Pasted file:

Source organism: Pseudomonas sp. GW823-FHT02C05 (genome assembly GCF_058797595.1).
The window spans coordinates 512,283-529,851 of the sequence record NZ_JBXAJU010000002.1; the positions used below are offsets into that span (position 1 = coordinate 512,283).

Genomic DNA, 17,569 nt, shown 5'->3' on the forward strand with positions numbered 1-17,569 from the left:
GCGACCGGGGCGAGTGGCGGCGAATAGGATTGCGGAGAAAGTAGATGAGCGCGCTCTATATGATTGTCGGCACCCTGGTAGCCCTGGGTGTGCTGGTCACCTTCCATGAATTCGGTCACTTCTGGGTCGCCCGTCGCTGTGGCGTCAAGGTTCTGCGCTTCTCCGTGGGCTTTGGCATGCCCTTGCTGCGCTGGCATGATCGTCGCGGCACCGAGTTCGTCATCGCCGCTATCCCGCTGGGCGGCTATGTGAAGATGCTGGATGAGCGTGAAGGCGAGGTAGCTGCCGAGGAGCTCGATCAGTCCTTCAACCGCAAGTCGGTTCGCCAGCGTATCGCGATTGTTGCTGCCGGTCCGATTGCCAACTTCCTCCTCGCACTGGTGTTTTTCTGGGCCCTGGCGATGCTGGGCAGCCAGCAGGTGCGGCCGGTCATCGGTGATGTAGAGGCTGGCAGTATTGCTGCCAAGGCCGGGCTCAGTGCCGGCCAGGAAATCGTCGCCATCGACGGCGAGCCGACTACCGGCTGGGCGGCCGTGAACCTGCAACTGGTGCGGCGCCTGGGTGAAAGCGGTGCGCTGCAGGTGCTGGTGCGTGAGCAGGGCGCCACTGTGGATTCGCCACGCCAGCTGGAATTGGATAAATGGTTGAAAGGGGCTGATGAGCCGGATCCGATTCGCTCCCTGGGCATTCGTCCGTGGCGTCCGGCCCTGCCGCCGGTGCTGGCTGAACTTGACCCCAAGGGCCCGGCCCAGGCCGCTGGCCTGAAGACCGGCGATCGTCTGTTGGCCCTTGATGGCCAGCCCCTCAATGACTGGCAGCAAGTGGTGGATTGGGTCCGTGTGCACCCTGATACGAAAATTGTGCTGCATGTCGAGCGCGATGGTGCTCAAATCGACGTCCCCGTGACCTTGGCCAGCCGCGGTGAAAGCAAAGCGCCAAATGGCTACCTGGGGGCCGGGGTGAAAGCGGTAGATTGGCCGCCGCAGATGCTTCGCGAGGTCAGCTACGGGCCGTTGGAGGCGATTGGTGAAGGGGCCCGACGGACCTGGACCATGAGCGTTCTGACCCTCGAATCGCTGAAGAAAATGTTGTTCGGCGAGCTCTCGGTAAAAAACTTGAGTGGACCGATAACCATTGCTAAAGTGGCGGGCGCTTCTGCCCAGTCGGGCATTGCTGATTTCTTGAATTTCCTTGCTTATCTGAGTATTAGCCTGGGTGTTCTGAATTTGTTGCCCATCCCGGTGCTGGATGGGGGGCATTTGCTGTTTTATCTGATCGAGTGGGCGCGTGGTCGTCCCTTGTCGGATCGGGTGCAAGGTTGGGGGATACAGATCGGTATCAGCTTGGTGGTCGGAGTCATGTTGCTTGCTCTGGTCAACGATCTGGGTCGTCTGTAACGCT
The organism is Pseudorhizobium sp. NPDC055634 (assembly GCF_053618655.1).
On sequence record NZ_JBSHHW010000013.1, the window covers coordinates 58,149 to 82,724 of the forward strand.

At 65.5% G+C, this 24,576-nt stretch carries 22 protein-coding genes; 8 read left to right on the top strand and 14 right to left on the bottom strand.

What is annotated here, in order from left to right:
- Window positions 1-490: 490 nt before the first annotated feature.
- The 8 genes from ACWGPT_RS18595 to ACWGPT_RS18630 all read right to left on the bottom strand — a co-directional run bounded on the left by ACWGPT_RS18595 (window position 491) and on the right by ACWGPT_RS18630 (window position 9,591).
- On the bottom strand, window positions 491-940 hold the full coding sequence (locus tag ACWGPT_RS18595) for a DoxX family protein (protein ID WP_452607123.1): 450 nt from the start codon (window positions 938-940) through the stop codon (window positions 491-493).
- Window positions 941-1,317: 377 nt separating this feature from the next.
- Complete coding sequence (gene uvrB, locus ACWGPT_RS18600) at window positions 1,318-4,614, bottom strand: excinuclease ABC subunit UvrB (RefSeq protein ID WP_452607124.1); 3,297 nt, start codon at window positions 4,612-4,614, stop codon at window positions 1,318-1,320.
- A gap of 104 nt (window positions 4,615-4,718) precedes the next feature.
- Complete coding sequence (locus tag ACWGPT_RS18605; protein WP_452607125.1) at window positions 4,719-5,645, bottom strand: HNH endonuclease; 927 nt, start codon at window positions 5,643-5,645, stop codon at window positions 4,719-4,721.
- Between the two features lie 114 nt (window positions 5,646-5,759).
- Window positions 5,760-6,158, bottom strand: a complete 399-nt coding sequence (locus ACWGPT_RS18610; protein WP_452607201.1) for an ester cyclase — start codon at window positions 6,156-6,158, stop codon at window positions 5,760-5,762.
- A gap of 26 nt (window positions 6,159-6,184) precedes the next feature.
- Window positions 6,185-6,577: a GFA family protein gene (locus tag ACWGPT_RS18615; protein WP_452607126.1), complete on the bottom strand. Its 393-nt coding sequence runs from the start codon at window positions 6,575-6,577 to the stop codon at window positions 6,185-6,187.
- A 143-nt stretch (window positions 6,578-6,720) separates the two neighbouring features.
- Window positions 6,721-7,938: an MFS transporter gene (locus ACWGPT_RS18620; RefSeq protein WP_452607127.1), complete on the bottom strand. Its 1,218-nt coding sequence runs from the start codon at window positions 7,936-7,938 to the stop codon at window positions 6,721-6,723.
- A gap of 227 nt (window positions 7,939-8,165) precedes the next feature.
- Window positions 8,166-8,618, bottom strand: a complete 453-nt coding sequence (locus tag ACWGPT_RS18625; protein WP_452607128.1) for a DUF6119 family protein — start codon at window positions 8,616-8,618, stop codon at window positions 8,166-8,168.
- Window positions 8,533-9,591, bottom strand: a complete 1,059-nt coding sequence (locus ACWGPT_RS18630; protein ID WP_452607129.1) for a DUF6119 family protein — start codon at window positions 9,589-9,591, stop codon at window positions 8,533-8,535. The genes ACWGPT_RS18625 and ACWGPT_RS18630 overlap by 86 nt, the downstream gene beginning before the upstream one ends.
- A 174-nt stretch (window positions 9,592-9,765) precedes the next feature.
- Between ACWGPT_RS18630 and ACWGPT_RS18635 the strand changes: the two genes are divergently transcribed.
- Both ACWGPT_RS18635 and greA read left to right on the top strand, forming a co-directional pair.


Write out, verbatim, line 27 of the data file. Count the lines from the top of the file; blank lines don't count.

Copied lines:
- Both ACWGPT_RS18635 and greA read left to right on the top strand, forming a co-directional pair.